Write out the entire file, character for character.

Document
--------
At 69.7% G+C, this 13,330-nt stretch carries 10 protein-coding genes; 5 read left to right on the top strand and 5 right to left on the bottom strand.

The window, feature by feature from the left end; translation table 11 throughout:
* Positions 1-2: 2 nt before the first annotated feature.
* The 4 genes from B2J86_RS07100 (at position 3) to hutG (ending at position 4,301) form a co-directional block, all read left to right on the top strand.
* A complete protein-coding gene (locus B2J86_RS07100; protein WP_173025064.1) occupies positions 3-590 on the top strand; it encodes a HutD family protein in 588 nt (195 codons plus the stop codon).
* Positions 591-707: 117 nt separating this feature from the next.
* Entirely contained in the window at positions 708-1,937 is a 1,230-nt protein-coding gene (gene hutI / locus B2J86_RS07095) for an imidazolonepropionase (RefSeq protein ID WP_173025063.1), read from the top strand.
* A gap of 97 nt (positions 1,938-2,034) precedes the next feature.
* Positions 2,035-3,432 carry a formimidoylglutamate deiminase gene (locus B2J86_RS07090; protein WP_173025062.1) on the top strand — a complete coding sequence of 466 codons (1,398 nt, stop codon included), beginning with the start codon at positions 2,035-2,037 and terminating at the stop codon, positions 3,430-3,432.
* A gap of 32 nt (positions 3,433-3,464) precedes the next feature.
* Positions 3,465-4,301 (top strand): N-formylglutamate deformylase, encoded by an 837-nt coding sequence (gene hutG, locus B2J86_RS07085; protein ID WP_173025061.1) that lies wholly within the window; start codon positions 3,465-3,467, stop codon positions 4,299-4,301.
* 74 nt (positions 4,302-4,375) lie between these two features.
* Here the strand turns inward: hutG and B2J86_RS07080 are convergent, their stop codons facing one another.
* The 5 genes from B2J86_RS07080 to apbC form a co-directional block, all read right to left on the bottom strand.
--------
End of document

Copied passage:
At 69.7% G+C, this 13,330-nt stretch carries 10 protein-coding genes; 5 read left to right on the top strand and 5 right to left on the bottom strand.

The window, feature by feature from the left end; translation table 11 throughout:
* Positions 1-2: 2 nt before the first annotated feature.
* The 4 genes from B2J86_RS07100 (at position 3) to hutG (ending at position 4,301) form a co-directional block, all read left to right on the top strand.
* A complete protein-coding gene (locus B2J86_RS07100; protein WP_173025064.1) occupies positions 3-590 on the top strand; it encodes a HutD family protein in 588 nt (195 codons plus the stop codon).
* Positions 591-707: 117 nt separating this feature from the next.
* Entirely contained in the window at positions 708-1,937 is a 1,230-nt protein-coding gene (gene hutI / locus B2J86_RS07095) for an imidazolonepropionase (RefSeq protein ID WP_173025063.1), read from the top strand.
* A gap of 97 nt (positions 1,938-2,034) precedes the next feature.
* Positions 2,035-3,432 carry a formimidoylglutamate deiminase gene (locus B2J86_RS07090; protein WP_173025062.1) on the top strand — a complete coding sequence of 466 codons (1,398 nt, stop codon included), beginning with the start codon at positions 2,035-2,037 and terminating at the stop codon, positions 3,430-3,432.
* A gap of 32 nt (positions 3,433-3,464) precedes the next feature.
* Positions 3,465-4,301 (top strand): N-formylglutamate deformylase, encoded by an 837-nt coding sequence (gene hutG, locus B2J86_RS07085; protein ID WP_173025061.1) that lies wholly within the window; start codon positions 3,465-3,467, stop codon positions 4,299-4,301.
* 74 nt (positions 4,302-4,375) lie between these two features.
* Here the strand turns inward: hutG and B2J86_RS07080 are convergent, their stop codons facing one another.
* The 5 genes from B2J86_RS07080 to apbC form a co-directional block, all read right to left on the bottom strand.